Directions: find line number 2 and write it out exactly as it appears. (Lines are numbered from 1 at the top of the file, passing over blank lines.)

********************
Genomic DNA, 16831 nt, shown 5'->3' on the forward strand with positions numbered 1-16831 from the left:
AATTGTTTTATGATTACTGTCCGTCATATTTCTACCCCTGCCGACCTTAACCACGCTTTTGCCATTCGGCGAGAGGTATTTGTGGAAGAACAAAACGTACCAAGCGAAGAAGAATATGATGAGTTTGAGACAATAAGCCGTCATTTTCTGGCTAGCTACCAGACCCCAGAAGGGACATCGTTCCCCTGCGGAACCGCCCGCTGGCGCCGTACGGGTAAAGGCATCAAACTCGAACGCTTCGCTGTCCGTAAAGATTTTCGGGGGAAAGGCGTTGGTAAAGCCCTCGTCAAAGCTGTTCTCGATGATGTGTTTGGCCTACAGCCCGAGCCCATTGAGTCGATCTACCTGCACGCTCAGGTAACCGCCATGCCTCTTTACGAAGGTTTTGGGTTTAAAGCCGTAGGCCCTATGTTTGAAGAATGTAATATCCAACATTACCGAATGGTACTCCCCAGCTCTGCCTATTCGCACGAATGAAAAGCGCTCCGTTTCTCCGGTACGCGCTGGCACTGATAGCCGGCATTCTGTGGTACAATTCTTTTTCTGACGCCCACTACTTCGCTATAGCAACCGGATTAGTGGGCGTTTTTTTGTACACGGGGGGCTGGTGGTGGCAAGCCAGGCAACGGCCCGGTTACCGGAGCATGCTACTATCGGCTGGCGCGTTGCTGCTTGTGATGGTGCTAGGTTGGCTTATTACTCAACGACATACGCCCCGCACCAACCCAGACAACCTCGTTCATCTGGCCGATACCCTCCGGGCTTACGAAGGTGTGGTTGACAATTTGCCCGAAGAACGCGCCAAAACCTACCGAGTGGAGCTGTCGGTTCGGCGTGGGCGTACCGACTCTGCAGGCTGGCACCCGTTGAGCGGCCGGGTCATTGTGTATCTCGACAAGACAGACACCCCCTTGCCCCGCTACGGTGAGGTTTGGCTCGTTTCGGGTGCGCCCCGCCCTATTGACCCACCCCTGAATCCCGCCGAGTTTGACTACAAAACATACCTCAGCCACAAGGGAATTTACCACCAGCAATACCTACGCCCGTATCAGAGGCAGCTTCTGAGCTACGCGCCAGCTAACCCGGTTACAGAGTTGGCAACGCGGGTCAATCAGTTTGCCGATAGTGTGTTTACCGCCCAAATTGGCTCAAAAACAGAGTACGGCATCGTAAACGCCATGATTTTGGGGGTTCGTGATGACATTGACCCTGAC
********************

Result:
AATTGTTTTATGATTACTGTCCGTCATATTTCTACCCCTGCCGACCTTAACCACGCTTTTGCCATTCGGCGAGAGGTATTTGTGGAAGAACAAAACGTACCAAGCGAAGAAGAATATGATGAGTTTGAGACAATAAGCCGTCATTTTCTGGCTAGCTACCAGACCCCAGAAGGGACATCGTTCCCCTGCGGAACCGCCCGCTGGCGCCGTACGGGTAAAGGCATCAAACTCGAACGCTTCGCTGTCCGTAAAGATTTTCGGGGGAAAGGCGTTGGTAAAGCCCTCGTCAAAGCTGTTCTCGATGATGTGTTTGGCCTACAGCCCGAGCCCATTGAGTCGATCTACCTGCACGCTCAGGTAACCGCCATGCCTCTTTACGAAGGTTTTGGGTTTAAAGCCGTAGGCCCTATGTTTGAAGAATGTAATATCCAACATTACCGAATGGTACTCCCCAGCTCTGCCTATTCGCACGAATGAAAAGCGCTCCGTTTCTCCGGTACGCGCTGGCACTGATAGCCGGCATTCTGTGGTACAATTCTTTTTCTGACGCCCACTACTTCGCTATAGCAACCGGATTAGTGGGCGTTTTTTTGTACACGGGGGGCTGGTGGTGGCAAGCCAGGCAACGGCCCGGTTACCGGAGCATGCTACTATCGGCTGGCGCGTTGCTGCTTGTGATGGTGCTAGGTTGGCTTATTACTCAACGACATACGCCCCGCACCAACCCAGACAACCTCGTTCATCTGGCCGATACCCTCCGGGCTTACGAAGGTGTGGTTGACAATTTGCCCGAAGAACGCGCCAAAACCTACCGAGTGGAGCTGTCGGTTCGGCGTGGGCGTACCGACTCTGCAGGCTGGCACCCGTTGAGCGGCCGGGTCATTGTGTATCTCGACAAGACAGACACCCCCTTGCCCCGCTACGGTGAGGTTTGGCTCGTTTCGGGTGCGCCCCGCCCTATTGACCCACCCCTGAATCCCGCCGAGTTTGACTACAAAACATACCTCAGCCACAAGGGAATTTACCACCAGCAATACCTACGCCCGTATCAGAGGCAGCTTCTGAGCTACGCGCCAGCTAACCCGGTTACAGAGTTGGCAACGCGGGTCAATCAGTTTGCCGATAGTGTGTTTACCGCCCAAATTGGCTCAAAAACAGAGTACGGCATCGTAAACGCCATGATTTTGGGGGTTCGTGATGACATTGACCCTGAC